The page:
Oral Session: The Ecological Theatre
Searching for black Proteus (Proteus anguinus parkelj) in karst groundwater with the help of eDNA.
Gorički, Špela*1; Stanković, David1,2; Năpăruș-Aljančič, Magdalena1; Snoj, Aleš3; Aljančič, Gregor1
1Tular Cave Laboratory, Society for Cave Biology, Kranj, Slovenia
2Department of Life Sciences, University of Trieste, Trieste, Italy
3Department of Animal Science, Biotechnical faculty, University of Ljubljana, Ljubljana, Slovenia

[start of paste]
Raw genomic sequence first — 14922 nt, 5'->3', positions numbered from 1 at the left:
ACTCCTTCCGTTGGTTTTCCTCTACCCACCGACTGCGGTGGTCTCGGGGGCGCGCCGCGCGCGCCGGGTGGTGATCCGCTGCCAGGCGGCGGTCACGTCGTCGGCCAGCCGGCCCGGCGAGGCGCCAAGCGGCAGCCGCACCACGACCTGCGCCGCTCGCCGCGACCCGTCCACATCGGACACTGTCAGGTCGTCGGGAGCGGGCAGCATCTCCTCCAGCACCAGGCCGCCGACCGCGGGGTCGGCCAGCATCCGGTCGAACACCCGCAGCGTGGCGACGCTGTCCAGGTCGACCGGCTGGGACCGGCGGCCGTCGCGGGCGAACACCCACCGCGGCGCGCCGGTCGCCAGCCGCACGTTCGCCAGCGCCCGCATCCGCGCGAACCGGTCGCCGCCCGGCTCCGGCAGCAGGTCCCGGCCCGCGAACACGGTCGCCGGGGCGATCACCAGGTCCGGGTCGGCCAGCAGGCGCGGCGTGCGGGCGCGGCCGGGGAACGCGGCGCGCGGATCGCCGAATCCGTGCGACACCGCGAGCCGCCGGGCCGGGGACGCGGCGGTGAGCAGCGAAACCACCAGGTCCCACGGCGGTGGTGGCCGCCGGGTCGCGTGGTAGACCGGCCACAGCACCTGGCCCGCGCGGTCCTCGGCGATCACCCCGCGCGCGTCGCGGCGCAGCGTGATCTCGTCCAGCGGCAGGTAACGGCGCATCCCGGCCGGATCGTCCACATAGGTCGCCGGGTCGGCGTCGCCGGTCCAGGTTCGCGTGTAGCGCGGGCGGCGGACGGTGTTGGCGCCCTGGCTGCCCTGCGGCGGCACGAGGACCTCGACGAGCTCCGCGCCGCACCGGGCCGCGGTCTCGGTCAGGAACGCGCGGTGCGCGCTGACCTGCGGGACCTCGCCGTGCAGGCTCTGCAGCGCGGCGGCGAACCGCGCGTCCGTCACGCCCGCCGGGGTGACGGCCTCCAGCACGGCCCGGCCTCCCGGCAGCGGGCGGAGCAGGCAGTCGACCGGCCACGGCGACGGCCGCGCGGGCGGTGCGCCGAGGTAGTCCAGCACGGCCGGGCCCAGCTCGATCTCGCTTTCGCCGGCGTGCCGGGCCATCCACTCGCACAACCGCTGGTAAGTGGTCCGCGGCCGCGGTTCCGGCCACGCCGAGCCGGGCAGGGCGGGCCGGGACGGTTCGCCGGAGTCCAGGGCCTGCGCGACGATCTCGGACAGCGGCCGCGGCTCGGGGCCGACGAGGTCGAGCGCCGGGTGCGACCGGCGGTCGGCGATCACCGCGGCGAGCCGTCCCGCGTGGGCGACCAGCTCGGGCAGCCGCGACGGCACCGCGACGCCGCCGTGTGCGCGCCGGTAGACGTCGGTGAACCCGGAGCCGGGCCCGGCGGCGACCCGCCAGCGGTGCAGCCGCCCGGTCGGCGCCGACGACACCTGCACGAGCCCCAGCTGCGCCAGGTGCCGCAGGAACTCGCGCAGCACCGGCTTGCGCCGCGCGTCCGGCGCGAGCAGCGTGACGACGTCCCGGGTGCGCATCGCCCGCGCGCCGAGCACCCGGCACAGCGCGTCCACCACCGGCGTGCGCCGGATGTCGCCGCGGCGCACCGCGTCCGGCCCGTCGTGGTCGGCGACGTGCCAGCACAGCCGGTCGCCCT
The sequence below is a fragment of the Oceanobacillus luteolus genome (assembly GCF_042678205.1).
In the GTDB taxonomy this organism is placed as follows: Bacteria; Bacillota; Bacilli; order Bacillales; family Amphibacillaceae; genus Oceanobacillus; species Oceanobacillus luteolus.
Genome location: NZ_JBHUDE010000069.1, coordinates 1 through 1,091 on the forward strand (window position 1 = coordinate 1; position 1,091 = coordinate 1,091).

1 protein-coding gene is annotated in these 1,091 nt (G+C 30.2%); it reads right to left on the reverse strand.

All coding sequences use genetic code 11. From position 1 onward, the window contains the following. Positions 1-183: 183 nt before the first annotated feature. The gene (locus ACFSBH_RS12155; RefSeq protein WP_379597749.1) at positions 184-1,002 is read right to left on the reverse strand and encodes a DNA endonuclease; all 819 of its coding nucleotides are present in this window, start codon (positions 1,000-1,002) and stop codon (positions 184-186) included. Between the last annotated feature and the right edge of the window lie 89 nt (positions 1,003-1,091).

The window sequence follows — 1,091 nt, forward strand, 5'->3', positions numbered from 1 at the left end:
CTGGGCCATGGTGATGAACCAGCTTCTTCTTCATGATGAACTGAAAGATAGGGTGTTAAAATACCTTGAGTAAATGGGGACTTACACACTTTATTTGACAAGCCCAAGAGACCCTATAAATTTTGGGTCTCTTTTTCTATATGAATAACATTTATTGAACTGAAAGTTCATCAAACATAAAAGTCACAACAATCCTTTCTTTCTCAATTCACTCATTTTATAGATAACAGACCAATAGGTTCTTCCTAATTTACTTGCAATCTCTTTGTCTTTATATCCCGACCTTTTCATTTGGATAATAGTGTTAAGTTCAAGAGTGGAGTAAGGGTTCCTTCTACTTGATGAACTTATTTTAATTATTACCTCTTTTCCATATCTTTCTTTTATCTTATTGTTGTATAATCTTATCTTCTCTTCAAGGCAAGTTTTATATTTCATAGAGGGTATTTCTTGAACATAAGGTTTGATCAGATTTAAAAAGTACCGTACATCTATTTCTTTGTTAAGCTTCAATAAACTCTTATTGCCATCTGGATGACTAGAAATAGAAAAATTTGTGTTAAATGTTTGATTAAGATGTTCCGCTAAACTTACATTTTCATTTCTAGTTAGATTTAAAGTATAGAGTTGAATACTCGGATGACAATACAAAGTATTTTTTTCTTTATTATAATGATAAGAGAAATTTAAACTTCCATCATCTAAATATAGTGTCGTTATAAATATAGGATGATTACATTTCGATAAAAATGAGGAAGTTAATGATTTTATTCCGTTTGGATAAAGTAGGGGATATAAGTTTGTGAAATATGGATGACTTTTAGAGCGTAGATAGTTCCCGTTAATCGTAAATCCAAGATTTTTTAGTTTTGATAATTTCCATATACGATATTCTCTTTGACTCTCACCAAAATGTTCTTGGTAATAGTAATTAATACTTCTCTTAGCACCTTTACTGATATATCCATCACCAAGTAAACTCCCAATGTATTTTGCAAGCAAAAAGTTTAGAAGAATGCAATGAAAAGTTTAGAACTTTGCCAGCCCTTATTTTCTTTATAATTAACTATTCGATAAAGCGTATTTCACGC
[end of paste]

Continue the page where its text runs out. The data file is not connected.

The black Proteus (Proteus anguinus parkelj) forms a very small and endangered population of the only European subterranean amphibian. Since its discovery in 1986 until the most recent sighting in 2012, the black Proteus has been documented at only four sites in extreme Southeastern Slovenia. They are situated within a 2 by 2.5 km maximum aerial distance from each other. Nearby in the same geographic area, but presumably in a different geological formation, the nominate troglomorphic white Proteus (Proteus anguinus anguinus) has been spotted at about 10 sites (springs and caves), several of which have never been verified by experts. Since the habitat of Proteus is inaccessible to man, we developed an environmental DNA-based assay of spring water samples to test for its presence. Employing TaqMan qPCR chemistry with specific probes and primers we (1) conducted a systematic inventory of Proteus presence in the region, (2) verified certain historic records of white Proteus, (3) determined the maximum span of the black Proteus range to the East and South, and (4) tested for possible co-occurrence of the two subspecies. We detected black Proteus eDNA at five new sites. In one of these we found both black and white Proteus eDNA syntopically. These results are consistent with known hydrogeological patterns, and suggest a possible contact or parapatry of the subspecies. eDNA data can therefore, when used together with information from phylogeographic and population genetic analyses, broaden our knowledge of species evolution and systematics, as well as help establish efficient conservation measures through updated distribution maps of the species.